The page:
To whom do all the riches of God’s glory and goodness belong?  According to Jesus, not every time to those who are especially righteous and have a proven record of doing justice, showing compassion and exemplifying integrity, as worthy as such practices are.  Rather God’s riches belong to any and all who view whatever level of righteousness they have as too paltry and poor to give them any right to God’s riches.  God’s riches belong to any and all who own up to the reality that their only hope is to throw themselves upon God’s mercy – and who get it that throwing themselves upon God’s mercy always involves throwing themselves under God’s Lordship as His obedient people.  The righteousness that eventually comes is never the root of their good standing with God but the fruit of their good standing with God.

This good news about God’s grace is the greatest blessing Jesus brought.  But that blessing is not always welcome.  Those proud of their own virtue and those who mean to be self-reliant hate it.  And I think that if John didn’t exactly hate it, he wasn’t at all sure he liked it.

While John wanted to determine whether Jesus fit into his categories of how God would and should act, Jesus wanted John to look at himself and determine whether he was, by his attitude and focus, fitting into God’s chief concern:  to show His grace to any and all, and to encourage everyone to trust that it can save them from themselves and from their false faith in their own self-effort.

To believe that we can enjoy God’s riches just by responding rightly to God’s undeserved, un-earnable and thus unlimited kindness is a source of great joy.

The last person you’d expect to radiate joy is someone who’s suffered quadriplegia for over 50 years and endured chronic pain for decades.  But that’s exactly what a hero of mine, Joni Eareckson Tada, does.  She does it by looking to God’s grace and embracing the unwelcome blessing her paralysis is.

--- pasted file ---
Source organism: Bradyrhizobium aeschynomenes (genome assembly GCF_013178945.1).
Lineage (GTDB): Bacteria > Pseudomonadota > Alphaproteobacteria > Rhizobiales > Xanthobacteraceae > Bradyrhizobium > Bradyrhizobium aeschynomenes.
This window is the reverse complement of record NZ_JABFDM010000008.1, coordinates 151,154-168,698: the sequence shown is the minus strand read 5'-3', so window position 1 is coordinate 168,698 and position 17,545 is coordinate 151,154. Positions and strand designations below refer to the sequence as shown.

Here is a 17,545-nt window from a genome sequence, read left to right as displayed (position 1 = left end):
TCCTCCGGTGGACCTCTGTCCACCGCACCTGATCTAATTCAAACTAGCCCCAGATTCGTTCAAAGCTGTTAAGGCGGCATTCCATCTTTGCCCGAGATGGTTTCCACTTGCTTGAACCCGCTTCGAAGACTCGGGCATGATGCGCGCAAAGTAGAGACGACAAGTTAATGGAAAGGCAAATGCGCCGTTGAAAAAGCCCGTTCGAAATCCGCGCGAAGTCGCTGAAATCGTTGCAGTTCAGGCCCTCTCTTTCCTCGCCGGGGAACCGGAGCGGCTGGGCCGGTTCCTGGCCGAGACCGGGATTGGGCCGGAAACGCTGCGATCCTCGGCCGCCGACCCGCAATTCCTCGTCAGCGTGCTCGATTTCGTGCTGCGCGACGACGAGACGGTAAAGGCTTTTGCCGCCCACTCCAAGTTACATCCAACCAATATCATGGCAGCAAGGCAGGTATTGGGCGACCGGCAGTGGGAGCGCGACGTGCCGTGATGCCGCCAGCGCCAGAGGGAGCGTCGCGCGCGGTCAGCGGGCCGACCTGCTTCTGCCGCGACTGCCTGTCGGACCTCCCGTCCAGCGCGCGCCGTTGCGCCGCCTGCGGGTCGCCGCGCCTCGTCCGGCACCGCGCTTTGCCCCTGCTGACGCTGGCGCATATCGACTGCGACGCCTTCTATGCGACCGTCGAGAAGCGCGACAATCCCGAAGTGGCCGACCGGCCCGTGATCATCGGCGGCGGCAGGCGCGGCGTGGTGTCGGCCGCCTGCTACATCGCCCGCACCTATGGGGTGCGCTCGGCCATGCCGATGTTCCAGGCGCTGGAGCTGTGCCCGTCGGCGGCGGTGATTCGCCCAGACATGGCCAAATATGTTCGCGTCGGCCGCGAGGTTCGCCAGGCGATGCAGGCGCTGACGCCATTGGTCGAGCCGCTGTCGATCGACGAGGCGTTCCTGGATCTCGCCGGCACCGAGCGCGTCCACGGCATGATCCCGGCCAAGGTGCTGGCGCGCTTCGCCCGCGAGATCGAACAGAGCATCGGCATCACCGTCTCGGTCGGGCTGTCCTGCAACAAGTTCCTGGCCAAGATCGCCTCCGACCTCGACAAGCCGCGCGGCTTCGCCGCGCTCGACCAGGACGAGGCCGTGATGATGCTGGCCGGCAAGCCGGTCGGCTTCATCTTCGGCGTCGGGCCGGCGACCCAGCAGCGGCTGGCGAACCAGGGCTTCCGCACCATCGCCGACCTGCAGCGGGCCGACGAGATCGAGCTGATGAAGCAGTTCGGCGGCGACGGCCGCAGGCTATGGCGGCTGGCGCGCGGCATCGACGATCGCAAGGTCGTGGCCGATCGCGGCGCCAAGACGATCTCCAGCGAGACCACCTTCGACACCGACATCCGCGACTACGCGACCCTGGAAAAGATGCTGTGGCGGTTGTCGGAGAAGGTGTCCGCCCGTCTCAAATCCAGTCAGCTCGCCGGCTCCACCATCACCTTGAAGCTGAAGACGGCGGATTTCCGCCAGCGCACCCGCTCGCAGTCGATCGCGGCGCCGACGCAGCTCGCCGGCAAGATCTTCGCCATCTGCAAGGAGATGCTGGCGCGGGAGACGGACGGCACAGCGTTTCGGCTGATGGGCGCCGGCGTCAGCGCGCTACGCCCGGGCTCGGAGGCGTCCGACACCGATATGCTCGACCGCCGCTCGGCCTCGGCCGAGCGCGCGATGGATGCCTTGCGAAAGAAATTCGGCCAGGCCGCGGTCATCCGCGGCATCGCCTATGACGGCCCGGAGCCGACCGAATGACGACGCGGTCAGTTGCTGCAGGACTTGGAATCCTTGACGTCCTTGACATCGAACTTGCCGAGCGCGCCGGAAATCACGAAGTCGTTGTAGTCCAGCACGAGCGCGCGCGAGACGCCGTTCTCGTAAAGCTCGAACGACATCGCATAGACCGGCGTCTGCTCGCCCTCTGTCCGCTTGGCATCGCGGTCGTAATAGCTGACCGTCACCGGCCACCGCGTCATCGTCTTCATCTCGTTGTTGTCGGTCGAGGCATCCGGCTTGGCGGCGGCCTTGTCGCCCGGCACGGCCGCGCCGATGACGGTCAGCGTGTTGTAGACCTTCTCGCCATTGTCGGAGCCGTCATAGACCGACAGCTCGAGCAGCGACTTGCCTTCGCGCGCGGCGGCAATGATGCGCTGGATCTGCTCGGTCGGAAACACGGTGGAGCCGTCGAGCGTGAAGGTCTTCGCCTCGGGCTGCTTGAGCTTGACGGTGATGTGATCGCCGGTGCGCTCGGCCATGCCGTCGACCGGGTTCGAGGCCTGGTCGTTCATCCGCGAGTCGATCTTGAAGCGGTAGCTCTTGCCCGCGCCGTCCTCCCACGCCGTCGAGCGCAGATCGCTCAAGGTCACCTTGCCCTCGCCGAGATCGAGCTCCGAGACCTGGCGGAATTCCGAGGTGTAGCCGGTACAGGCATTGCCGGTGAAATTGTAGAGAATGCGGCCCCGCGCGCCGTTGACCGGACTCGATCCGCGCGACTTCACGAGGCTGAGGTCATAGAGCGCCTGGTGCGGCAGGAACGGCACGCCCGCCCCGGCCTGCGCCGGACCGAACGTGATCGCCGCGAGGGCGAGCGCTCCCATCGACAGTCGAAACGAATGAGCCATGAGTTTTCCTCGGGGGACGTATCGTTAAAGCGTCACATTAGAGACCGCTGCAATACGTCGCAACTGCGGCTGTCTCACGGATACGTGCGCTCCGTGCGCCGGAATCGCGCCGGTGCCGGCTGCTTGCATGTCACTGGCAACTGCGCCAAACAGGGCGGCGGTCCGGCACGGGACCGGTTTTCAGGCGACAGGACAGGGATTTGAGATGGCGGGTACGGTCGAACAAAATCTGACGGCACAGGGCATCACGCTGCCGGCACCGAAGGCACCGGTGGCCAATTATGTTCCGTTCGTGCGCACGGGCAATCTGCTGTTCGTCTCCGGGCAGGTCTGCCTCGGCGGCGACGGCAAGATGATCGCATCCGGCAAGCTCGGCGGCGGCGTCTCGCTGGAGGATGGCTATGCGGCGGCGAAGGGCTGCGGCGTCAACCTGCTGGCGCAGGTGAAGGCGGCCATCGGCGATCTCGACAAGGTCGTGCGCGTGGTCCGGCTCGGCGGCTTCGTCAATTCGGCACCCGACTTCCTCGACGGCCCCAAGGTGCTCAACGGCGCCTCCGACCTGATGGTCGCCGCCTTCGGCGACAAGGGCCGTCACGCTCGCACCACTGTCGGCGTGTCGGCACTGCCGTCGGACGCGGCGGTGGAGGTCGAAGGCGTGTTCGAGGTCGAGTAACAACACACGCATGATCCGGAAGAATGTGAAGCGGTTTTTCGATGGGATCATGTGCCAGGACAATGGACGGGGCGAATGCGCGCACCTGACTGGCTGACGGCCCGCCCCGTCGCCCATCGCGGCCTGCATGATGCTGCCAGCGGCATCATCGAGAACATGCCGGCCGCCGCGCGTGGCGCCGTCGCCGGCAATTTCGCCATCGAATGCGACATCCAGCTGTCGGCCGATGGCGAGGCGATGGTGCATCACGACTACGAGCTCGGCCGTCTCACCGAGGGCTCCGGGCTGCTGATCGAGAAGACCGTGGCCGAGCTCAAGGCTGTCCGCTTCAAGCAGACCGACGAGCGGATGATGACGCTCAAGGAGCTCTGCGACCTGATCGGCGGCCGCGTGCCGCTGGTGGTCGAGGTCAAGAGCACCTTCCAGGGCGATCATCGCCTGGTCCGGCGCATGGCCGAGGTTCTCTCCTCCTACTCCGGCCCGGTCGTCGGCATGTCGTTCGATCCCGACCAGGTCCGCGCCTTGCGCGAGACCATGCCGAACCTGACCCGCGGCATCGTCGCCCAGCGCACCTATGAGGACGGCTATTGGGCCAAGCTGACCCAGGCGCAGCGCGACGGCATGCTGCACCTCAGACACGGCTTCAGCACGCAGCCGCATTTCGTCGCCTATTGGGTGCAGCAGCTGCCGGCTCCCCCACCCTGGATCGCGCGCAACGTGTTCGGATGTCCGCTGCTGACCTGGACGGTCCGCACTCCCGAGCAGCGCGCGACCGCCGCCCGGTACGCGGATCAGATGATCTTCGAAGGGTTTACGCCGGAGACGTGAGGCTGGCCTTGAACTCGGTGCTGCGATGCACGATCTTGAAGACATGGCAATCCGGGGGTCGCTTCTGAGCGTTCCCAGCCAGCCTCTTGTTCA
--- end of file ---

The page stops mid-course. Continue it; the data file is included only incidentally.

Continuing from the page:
When in her late teens Joni looked at a new life as a paralyzed person, she looked first for God to heal her.  But God never did…except that God healed her of her need to be healed and gave her the eyes to see her paralysis as an unwelcome blessing she’d do well to welcome.  Joni now thanks – yes, genuinely thanks – God for her quadriplegia.  She does for two major reasons:  First, it makes her aware of her poverty of spirit, keeps her in touch with her need of God, and motivates her to seek a close friendship with God if only out of desperation but as the most wonderful gift of her life.  Second, her overcoming by God’s grace the immense difficulties and challenges of her paralysis, and emerging out of them with unshakeable good cheer, give her a hard-won credibility when she bears witness to the powerful reality of God’s grace, a credibility that moves people to listen to her with an open mind.

Let us not box God up in our expectations about what He will or should do.  Let us welcome even the unwelcome but wise blessings of His grace.  For they may in the end, as they have for Joni, put our best dreams to shame, fill our hearts with joy, and give others ears to hear the good news He brought us and still brings to the poor in spirit.  Let us pray.